"He was very, very influential," noted Rearden, who first met Brooks in Fairbanks in 1949. Rearden was then organizing a Department of Wildlife Management at the University of Alaska. Brooks, though several years older, become one of the first students in the new department.
By then the high-school dropout from Erie, PA, had already lived the kind of colorful life that only seems possible in Alaska:
Ketchikan dishwasher, Southeast Alaska commercial salmon troller, Alaska Railroad gandy dancer, Willow gold miner, Nenana grease monkey, Kantishna dog musher and trapper, and finally -- like friend and former Alaska Gov. Jay Hammond -- a pilot.
Hammond, who preceded Brooks in death, flew fighters. Brooks flew B-24 Liberator bombers over Italy in World War II. At the war's end, he flew one back to the United States and almost immediately headed north again for Alaska to pursue a life that in many ways paralleled Hammond's.
Brooks married Bertha Schaeffer, a woman from a prominent Kotzebue family. He flew Bush planes for an air taxi in the Dillingham area. He spent as much time as he could hunting and fishing, which fueled his curiosity about Alaska marine mammals -- walrus, polar bears and seals.
As a student at UAF, he began the first scientific studies on walruses, but it was his work with seals and sea lions that generated serious changes in how Alaska wildlife was viewed.
From the time Brooks started studying sea lions for the Territorial Department of Fisheries in the 1950s, through a long stint at Fish and Game until his retirement from public service as the Alaska Region Chief of Management and Enforcement for the National Marine Fisheries Service in 1991, he was a leader in changing attitudes.
Brooks not only helped end the indiscriminate killing of everything from seals to wolves, he helped change their status from competitors with humans for food to valuable species with key roles in the functioning of healthy, natural environments.
When Brooks went to work for the Alaska Territorial Department of Fisheries in the 1950s, writes Rearden, department employees were involved in an organized effort to eradicate salmon-eating seals.
"The shot them with rifles and shotguns, and at rookeries killed hundreds at a time with underwater blasts of dynamite," wrote Rearden. "Brooks was put in charge of this program, which he despised. He managed to see it stopped."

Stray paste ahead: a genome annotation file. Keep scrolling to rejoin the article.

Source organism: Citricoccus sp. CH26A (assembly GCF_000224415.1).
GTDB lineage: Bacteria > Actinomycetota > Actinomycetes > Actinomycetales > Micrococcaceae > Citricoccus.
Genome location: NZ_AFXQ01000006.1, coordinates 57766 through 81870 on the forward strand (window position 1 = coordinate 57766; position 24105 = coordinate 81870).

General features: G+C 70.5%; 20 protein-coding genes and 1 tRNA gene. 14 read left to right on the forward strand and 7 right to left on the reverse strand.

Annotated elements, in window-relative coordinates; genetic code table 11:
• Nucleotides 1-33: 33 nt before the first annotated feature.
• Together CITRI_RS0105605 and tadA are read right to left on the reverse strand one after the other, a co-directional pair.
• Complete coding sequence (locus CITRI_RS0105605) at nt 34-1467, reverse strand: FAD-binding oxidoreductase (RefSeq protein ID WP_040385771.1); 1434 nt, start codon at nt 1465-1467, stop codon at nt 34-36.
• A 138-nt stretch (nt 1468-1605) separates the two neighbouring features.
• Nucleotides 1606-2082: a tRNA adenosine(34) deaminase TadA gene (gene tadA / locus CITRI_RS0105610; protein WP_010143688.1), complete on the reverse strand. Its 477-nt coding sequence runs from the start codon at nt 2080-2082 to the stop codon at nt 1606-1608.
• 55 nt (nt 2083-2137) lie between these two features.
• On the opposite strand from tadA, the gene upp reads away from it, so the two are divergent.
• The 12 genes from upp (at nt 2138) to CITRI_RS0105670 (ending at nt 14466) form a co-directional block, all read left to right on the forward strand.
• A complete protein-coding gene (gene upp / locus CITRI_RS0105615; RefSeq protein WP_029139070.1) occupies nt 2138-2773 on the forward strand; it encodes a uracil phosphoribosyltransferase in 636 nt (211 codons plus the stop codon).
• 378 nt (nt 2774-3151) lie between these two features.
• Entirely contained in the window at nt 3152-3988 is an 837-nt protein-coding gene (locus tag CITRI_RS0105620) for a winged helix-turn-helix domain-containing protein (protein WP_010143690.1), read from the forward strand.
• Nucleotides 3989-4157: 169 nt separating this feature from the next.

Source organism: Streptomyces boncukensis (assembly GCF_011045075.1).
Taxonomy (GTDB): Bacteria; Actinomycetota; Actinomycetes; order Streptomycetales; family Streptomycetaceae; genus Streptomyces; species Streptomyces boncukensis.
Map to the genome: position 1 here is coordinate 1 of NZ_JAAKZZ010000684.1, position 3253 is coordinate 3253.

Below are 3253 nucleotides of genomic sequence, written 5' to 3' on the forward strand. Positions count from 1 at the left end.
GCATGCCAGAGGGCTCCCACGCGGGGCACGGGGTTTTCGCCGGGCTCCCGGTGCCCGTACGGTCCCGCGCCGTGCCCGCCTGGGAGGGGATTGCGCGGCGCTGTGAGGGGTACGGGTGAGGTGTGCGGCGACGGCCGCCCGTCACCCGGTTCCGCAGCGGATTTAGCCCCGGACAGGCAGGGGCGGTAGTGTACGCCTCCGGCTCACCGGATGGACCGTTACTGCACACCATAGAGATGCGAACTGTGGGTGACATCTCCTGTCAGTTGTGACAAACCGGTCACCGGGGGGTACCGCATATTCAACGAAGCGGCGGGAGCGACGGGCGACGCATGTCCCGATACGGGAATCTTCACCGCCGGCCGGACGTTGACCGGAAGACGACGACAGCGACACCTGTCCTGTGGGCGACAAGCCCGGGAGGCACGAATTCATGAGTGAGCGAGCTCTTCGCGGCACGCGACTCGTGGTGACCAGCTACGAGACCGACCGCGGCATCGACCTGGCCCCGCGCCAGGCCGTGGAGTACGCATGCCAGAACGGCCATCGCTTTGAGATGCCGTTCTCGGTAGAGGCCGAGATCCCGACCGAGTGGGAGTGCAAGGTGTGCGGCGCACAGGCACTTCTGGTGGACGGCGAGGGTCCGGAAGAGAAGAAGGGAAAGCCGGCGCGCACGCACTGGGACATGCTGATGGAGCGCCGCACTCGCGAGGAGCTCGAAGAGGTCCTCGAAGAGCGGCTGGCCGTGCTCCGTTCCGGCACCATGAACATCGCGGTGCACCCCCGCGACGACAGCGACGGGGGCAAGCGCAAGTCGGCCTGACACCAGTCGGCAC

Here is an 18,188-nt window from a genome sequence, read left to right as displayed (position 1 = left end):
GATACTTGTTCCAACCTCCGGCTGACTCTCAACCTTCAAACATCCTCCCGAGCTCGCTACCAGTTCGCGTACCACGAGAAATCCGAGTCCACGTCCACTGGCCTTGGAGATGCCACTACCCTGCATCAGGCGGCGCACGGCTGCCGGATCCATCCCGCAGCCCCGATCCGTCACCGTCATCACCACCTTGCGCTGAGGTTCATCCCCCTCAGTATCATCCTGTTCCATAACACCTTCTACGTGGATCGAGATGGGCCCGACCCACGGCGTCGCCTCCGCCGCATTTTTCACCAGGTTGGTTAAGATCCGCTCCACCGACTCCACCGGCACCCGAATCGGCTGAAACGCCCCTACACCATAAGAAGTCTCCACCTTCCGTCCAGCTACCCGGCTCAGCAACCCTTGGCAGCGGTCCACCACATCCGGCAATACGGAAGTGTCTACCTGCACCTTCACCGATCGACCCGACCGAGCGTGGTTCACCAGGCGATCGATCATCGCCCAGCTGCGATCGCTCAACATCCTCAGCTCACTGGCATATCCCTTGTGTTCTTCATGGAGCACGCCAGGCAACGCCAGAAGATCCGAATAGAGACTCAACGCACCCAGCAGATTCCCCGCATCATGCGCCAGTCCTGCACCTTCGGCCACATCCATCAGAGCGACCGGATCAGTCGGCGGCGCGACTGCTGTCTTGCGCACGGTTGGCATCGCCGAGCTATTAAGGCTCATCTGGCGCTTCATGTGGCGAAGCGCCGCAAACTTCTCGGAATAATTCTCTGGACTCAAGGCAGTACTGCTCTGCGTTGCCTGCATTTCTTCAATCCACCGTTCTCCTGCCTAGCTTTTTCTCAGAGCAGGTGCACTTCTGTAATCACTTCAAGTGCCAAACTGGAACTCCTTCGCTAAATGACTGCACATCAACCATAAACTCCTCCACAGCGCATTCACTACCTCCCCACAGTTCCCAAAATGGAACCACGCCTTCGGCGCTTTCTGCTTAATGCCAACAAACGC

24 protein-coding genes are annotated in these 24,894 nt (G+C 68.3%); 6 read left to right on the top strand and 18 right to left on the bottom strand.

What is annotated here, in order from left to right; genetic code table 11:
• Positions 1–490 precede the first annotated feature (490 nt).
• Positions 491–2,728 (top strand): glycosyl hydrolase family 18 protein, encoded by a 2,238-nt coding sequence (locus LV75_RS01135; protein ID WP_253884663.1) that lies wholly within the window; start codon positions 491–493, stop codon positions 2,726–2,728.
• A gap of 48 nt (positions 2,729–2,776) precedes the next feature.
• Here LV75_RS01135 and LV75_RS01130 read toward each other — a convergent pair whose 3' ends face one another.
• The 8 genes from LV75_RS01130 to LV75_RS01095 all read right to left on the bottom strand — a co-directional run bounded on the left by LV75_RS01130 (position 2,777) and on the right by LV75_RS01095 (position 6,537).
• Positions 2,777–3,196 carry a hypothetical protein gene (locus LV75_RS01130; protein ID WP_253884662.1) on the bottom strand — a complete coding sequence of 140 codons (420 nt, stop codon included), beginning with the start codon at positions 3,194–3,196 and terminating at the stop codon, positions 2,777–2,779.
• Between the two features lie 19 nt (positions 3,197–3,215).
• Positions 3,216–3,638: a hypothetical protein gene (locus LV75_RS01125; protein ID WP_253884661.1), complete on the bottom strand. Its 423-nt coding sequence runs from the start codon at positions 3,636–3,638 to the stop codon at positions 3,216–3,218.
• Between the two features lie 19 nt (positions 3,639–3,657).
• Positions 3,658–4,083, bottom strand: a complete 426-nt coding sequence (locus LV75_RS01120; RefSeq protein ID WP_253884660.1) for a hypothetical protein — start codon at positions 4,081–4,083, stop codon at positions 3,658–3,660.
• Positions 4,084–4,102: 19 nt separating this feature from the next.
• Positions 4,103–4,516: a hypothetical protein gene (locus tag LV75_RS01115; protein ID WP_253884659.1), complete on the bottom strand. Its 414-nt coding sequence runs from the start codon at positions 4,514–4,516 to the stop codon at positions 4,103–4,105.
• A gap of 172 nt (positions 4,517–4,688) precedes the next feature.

Brooks later managed to head off a similar program to slaughter beluga whales after they were blamed for a crash in red salmon populations in Bristol Bay.
"Brooks spent the summer of 1955 in Bristol Bay studying the problem," writes Rearden. "I joined him as helper for a couple of weeks. He collected belugas to examine their stomach contents, counted the salmon they held, estimated the number of belugas and evaluated their impact.
"Brooks concluded the impact of belugas on adult salmon in Bristol Bay was insignificant. In later years, both of us expressed regret at the necessity of proving this by having to kill several dozen of the gentle, harmless little whales."
Brooks temporarily left Alaska in the late 1950s to pursue doctoral studies at the University of British Columbia (he earned his bachelor's and master's degrees from the University of Alaska Fairbanks while studying wildlife in the state) but was summoned back at statehood by Gov. Bill Egan.
Egan asked Brooks to draft the laws to govern wildlife management in the state. Brooks did so, and in 1959 became the first director of the Division of Game within the Alaska Department of Fish and Game.
He promptly began a job-recruiting drive that brought some of the nation's best young wildlife biologists to Alaska to study ptarmigan, caribou, moose, wolves, deer, sea otters and more. Some of the work he set in motion is still cited to this day.
But Brooks' high-profile position, along with a determination to prevent science from being dominated by politics, earned him enemies.
When Walter Hickel was elected to his first term as governor in 1966, he fired Brooks.
Non-plussed, the biologist took a job studying polar bears for the U.S. Fish and Wildlife Service. It wasn't long, however, before he was pulled away from that work to examine the environmental practices of oil companies beginning exploration at Prudhoe Bay.
Brooks documented ugly craters left in the tundra by explosives then used for seismic testing; outlined how tracked vehicles tore up the tundra, leaving scars that wouldn't heal for decades; and criticized the practice of storing liquid waste from drilling in open ponds.
His detailed report on environmental abuses led to a commendation from Secretary of the Interior Walter Hickel, the same man who had fired Brooks from Fish and Game before accepting an invitation to join the Nixon Cabinet in Washington, D.C.
With Hickel gone, Egan was elected to another term as governor, and in July 1972 appointed Brooks Fish and Game commissioner.
One of Brooks' first acts was to end uncontrolled aerial wolf hunting.
At the time, Brooks noted that with the creation of the new Alaska Department of Fish and Game, wolves had been reclassified as big-game animals and fur bearers, not vermin.
"No longer were they 'bad,' to be slaughtered whenever and wherever," writes Rearden. "Now they were a big-game animal and a furbearer and a valuable part of the environment."
Brooks served as Fish and Game commissioner until 1977, leaving to join NMFS at a time when the U.S. 200-mile fisheries conservation zone was beginning to enforce controls on foreign fleets that had decimated Alaska's offshore fisheries.It was another war on predators, of a different sort, and Brooks spent the last 14 years of his professional career heavily involved in it.